Assessment Task 2
CPD is the means by which members of the professions maintain, improve and broaden their knowledge, expertise and competence, and develop the personal and professional qualities required throughout their professional lives. CPD is defined as the education of health care professionals following completion of formal training. CPD consists of any educational activity which helps to maintain, develop or increase knowledge, problem-solving, technical skills or professional performance standards all with the goal that nurses can provide better health care. CPD includes 'formal' activities, e.g. courses, conferences and workshops, as well as self-directed activities .seminars, checking notice boards at work and ongoing research skills.Nurses are required to participate in at least 20 hours of continuing nursing professional development per year. One hour of active learning will equal one hour of CPD. It is the nurse responsibility to calculate how many hours of active learning have taken place. The CPD must be relevant to the nurse context of practice. Nurses must keep written documentation of CPD that demonstrates evidence of completion of a minimum of 20 hours of CPD per year. Documentation of self-directed CPD must include dates, a brief description of the outcomes, and the number of hours spent in each activity. All evidence should be verified. It must demonstrate that the nurse has:
Identified and prioritised their learning needs, based on an evaluation of their practice against the relevant competency or professional practice standards
B) Developed a learning plan based on identified learning needs C) Participated in effective learning activities relevant to their learning needs D) Reflected on the value of the learning activities or the effect that
The Board’s role includes monitoring the competence of nurses; the Board therefore conducts an annual audit of a number of nurses registered in Australia. The board also makes sure that they check the nurses’ criminal history for the protection of patients and their families. The Criminal history registration standard set out the factors the National Board will consider in deciding whether a health practitioner’s criminal history is relevant to the practice of their profession under the Health Practitioner Regulation. The standard has ten factors that they use when considering the outcome.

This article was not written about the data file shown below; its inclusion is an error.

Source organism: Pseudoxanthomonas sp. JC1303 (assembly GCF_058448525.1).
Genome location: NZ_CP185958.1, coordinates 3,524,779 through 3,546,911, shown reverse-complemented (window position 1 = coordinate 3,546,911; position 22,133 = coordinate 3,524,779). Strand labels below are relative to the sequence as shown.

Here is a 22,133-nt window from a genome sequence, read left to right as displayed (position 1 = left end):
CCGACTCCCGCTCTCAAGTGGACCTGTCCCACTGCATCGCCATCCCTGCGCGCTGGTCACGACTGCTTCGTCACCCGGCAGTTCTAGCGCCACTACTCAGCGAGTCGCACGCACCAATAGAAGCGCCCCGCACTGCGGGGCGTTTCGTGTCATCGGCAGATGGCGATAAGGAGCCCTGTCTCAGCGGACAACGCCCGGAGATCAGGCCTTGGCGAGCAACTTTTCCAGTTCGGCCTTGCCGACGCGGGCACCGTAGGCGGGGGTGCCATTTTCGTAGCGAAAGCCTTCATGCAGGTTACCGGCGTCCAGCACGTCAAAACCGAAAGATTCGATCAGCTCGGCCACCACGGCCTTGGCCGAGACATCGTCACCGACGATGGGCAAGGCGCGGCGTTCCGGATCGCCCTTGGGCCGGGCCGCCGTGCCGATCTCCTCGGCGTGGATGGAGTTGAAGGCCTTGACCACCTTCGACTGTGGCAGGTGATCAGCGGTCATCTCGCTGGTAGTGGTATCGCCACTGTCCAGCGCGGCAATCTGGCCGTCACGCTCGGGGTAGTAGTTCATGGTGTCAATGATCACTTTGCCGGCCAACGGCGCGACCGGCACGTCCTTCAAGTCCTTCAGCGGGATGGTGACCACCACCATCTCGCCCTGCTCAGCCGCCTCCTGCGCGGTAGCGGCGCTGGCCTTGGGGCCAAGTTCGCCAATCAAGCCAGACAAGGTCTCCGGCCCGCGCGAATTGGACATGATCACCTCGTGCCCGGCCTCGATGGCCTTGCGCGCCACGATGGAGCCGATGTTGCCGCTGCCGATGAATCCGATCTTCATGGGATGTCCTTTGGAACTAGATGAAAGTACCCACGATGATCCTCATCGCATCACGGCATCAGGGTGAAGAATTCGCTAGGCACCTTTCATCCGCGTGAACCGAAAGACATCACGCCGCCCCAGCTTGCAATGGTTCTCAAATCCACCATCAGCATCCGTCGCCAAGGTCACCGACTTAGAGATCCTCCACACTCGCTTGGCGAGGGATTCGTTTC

The nature and gravity of the offence or alleged offence and its relevance to health practice.
The more serious the offence the greater its relevance to health practice, the more weight that the Board will assign to it.
The period of time since the health practitioner committed, or allegedly committed, the offence.
The Board will generally place greater weight on more recent offences.
Whether a finding of guilt or a conviction was recorded for the offence or a charge for the offence is still pending.
In considering the relevance of the criminal history information, the Board is to regard to the type of criminal history information provided, the considered types are:
Findings of guilt
The sentence imposed for the offence.
The weight the Board will place on the sentence will generally increase as the significance of the sentence increases, including any custodial period imposed.
The ages of the health practitioner and of any victim at the time the health practitioner committed, or allegedly committed, the offence.
The Board may place less weight on offences committed when the applicant is younger, and particularly under 18 years of age..
Whether or not the conduct that constituted the offence or to which the charge relates has been decriminalised since the health practitioner committed, or allegedly committed, the offence.
The Board will generally place less or no weight on offences that have been decriminalised since the health practitioner committed, or allegedly committed, the offence.